Intel invests $20 billion into new factories, will produce chips for other companies


Intel has a new CEO, Pat Gelsinger, and hes not wasting any time to make some big changes. At the companys Engineering the Future announcement today, Gelsinger announced plans to outsource more of Intels chip production to third-party foundries; a $20 billion investment into two new fabs in Arizona; and a new branch of the company called Intel Foundry Services, which will see Intels foundries produce chips for other companies.

The announcements are part of a new IDM 2.0 strategy for Intels design and manufacturing, which is made up of three parts. First, theres Intels in-house manufacturing, which will continue to serve as a key part of Intels design and production of chips. Second, theres an expanded use of external foundries, including TSMC, Samsung, and GlobalFoundries, for production of products at the core of Intels computing offerings for both consumer and enterprise chips, starting in 2023.

And third, theres the newly announced Intel Foundry Services, which will see Intel open its gates to handle manufacturing of chips for other commercial customers, led by Randhir Thakur. Intel Foundry Services is a standalone foundry business unit, and it will develop x86, Arm, and RISC-V core chips for external clients using Intels manufacturing technology. And crucially for government work, Intels foundries will be located in the US and Europe, a benefit that competitors like TSMC dont have. Partners include IBM, Qualcomm, Microsoft, Google, and more.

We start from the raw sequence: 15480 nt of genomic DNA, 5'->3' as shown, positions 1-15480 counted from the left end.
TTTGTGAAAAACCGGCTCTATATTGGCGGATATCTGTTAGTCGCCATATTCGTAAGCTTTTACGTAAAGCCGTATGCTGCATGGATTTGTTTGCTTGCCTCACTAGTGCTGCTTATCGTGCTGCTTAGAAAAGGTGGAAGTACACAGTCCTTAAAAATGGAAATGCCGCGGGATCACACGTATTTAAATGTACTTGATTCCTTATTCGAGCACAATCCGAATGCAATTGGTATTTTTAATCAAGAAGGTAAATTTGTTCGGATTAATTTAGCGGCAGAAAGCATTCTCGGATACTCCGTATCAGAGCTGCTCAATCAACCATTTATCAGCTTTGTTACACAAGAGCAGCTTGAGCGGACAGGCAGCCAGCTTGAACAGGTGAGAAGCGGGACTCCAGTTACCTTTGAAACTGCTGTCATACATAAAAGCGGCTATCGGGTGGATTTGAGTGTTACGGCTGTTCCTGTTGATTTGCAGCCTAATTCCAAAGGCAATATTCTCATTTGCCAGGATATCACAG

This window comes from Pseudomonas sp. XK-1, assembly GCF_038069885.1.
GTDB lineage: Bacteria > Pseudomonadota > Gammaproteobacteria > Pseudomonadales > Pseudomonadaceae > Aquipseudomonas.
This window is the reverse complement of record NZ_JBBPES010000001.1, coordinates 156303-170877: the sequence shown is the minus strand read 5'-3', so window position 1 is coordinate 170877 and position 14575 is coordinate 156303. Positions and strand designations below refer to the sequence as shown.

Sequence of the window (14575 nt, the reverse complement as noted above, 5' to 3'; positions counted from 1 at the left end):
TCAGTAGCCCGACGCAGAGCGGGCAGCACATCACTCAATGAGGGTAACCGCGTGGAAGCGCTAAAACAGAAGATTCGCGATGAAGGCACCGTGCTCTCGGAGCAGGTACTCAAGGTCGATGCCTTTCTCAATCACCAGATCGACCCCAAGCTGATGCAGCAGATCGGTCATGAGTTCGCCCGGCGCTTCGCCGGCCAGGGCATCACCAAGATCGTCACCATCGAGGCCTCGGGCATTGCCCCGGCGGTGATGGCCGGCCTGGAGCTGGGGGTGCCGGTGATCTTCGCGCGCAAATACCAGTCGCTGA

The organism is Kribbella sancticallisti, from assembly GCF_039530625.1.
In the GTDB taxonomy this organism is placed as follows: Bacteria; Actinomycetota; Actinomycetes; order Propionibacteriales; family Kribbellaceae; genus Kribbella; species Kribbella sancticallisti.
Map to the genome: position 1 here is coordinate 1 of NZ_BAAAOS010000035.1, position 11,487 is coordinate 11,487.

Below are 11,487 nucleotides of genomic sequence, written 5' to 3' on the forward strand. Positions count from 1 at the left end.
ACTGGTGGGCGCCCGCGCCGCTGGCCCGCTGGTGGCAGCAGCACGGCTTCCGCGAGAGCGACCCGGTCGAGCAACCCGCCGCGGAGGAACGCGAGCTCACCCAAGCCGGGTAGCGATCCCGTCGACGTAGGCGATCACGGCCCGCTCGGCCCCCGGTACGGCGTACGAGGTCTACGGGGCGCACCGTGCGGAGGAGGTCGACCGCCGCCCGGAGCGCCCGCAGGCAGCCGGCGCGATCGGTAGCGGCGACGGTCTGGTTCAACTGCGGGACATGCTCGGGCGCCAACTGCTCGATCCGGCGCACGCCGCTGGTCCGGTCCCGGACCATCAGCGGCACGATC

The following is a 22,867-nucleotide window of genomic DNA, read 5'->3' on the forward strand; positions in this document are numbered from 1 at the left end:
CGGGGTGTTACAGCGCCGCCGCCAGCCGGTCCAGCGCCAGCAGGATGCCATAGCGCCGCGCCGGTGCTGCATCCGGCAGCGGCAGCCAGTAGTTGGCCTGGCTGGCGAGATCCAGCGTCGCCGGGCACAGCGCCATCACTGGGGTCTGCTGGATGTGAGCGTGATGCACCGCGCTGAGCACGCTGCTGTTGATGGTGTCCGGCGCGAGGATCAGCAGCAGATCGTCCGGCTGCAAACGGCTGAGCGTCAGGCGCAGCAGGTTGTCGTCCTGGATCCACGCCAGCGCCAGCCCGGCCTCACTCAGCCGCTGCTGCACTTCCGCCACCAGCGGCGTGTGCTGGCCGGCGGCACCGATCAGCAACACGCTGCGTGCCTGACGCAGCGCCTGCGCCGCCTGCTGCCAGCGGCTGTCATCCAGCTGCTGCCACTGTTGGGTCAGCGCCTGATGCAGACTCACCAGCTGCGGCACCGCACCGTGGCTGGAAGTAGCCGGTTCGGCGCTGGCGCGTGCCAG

The expansion of Intels manufacturing efforts which include a $20 billion investment into new fabs in Arizona that will expand Intels existing Ocotillo campus come at a critical time: the ongoing global semiconductor shortage means that demand for chips is at an all-time high. Adding Intels foundries (and its new Foundry Services business) could help open up new avenues for companies to source the chips that are essential for everything from new video game consoles to new pickup trucks. Gelsinger also teased that more foundries are in the works, promising additional announcements of expansions in the US, Europe, and elsewhere in the world later this year.

Intel also announced a new R&D collaboration with IBM focused on creating nextgeneration logic and packaging technologies. Details are slim at the moment, however.

Lastly, Intel announced plans to bring back a spiritual successor to its Intel Developer Forum conference with a new Intel Innovation event planned for October in San Francisco this fall as part of a new Intel On series of events.

Intel stands at a critical junction right now: the company faces increased competition from companies like AMD and Apples Arm-based M1 series of chips. At the same time, its seen major shifts in leadership and delays of generations of its chips, all while being outpaced by competitors like TSMC in terms of production techniques. Todays announcements represent Gelsingers first big moves to try to right the ship.



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